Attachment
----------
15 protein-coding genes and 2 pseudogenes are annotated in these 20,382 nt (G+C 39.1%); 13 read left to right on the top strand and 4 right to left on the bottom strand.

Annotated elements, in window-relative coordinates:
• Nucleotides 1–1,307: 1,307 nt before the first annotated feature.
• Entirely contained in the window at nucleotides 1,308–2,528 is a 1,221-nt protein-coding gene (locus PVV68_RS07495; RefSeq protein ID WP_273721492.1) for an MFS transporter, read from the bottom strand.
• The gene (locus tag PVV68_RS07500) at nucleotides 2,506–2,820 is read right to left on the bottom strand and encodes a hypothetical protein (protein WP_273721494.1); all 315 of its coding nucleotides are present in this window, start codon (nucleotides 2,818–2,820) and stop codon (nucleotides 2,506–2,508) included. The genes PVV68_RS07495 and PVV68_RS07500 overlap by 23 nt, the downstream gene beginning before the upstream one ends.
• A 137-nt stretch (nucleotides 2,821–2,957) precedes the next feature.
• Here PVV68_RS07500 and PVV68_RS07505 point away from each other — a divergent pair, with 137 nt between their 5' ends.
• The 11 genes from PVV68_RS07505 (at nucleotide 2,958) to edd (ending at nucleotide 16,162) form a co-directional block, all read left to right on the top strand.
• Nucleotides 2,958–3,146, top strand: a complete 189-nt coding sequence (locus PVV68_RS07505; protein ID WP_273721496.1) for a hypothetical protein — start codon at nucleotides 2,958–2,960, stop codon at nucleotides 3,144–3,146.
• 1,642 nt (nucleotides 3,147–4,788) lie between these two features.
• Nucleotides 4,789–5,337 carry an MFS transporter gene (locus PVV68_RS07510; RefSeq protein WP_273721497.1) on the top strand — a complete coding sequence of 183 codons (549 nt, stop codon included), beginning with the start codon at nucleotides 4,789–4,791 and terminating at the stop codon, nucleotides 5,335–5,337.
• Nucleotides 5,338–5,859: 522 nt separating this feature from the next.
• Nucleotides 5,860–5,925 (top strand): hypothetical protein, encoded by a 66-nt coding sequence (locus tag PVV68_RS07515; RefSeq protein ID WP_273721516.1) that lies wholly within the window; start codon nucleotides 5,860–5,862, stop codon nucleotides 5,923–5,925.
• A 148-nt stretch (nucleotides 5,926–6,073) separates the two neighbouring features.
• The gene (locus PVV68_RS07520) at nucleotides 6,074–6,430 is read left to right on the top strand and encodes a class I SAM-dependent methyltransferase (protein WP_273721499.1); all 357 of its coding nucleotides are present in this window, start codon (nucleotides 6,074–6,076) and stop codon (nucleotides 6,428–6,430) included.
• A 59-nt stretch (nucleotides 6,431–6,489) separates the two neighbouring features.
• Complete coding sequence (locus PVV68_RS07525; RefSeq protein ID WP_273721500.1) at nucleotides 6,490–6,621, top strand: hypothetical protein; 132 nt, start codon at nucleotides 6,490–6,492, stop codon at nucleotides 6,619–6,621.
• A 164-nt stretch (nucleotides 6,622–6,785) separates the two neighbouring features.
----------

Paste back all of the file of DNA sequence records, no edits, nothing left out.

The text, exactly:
15 protein-coding genes and 2 pseudogenes are annotated in these 20,382 nt (G+C 39.1%); 13 read left to right on the top strand and 4 right to left on the bottom strand.

Annotated elements, in window-relative coordinates:
• Nucleotides 1–1,307: 1,307 nt before the first annotated feature.
• Entirely contained in the window at nucleotides 1,308–2,528 is a 1,221-nt protein-coding gene (locus PVV68_RS07495; RefSeq protein ID WP_273721492.1) for an MFS transporter, read from the bottom strand.
• The gene (locus tag PVV68_RS07500) at nucleotides 2,506–2,820 is read right to left on the bottom strand and encodes a hypothetical protein (protein WP_273721494.1); all 315 of its coding nucleotides are present in this window, start codon (nucleotides 2,818–2,820) and stop codon (nucleotides 2,506–2,508) included. The genes PVV68_RS07495 and PVV68_RS07500 overlap by 23 nt, the downstream gene beginning before the upstream one ends.
• A 137-nt stretch (nucleotides 2,821–2,957) precedes the next feature.
• Here PVV68_RS07500 and PVV68_RS07505 point away from each other — a divergent pair, with 137 nt between their 5' ends.
• The 11 genes from PVV68_RS07505 (at nucleotide 2,958) to edd (ending at nucleotide 16,162) form a co-directional block, all read left to right on the top strand.
• Nucleotides 2,958–3,146, top strand: a complete 189-nt coding sequence (locus PVV68_RS07505; protein ID WP_273721496.1) for a hypothetical protein — start codon at nucleotides 2,958–2,960, stop codon at nucleotides 3,144–3,146.
• 1,642 nt (nucleotides 3,147–4,788) lie between these two features.
• Nucleotides 4,789–5,337 carry an MFS transporter gene (locus PVV68_RS07510; RefSeq protein WP_273721497.1) on the top strand — a complete coding sequence of 183 codons (549 nt, stop codon included), beginning with the start codon at nucleotides 4,789–4,791 and terminating at the stop codon, nucleotides 5,335–5,337.
• Nucleotides 5,338–5,859: 522 nt separating this feature from the next.
• Nucleotides 5,860–5,925 (top strand): hypothetical protein, encoded by a 66-nt coding sequence (locus tag PVV68_RS07515; RefSeq protein ID WP_273721516.1) that lies wholly within the window; start codon nucleotides 5,860–5,862, stop codon nucleotides 5,923–5,925.
• A 148-nt stretch (nucleotides 5,926–6,073) separates the two neighbouring features.
• The gene (locus PVV68_RS07520) at nucleotides 6,074–6,430 is read left to right on the top strand and encodes a class I SAM-dependent methyltransferase (protein WP_273721499.1); all 357 of its coding nucleotides are present in this window, start codon (nucleotides 6,074–6,076) and stop codon (nucleotides 6,428–6,430) included.
• A 59-nt stretch (nucleotides 6,431–6,489) separates the two neighbouring features.
• Complete coding sequence (locus PVV68_RS07525; RefSeq protein ID WP_273721500.1) at nucleotides 6,490–6,621, top strand: hypothetical protein; 132 nt, start codon at nucleotides 6,490–6,492, stop codon at nucleotides 6,619–6,621.
• A 164-nt stretch (nucleotides 6,622–6,785) separates the two neighbouring features.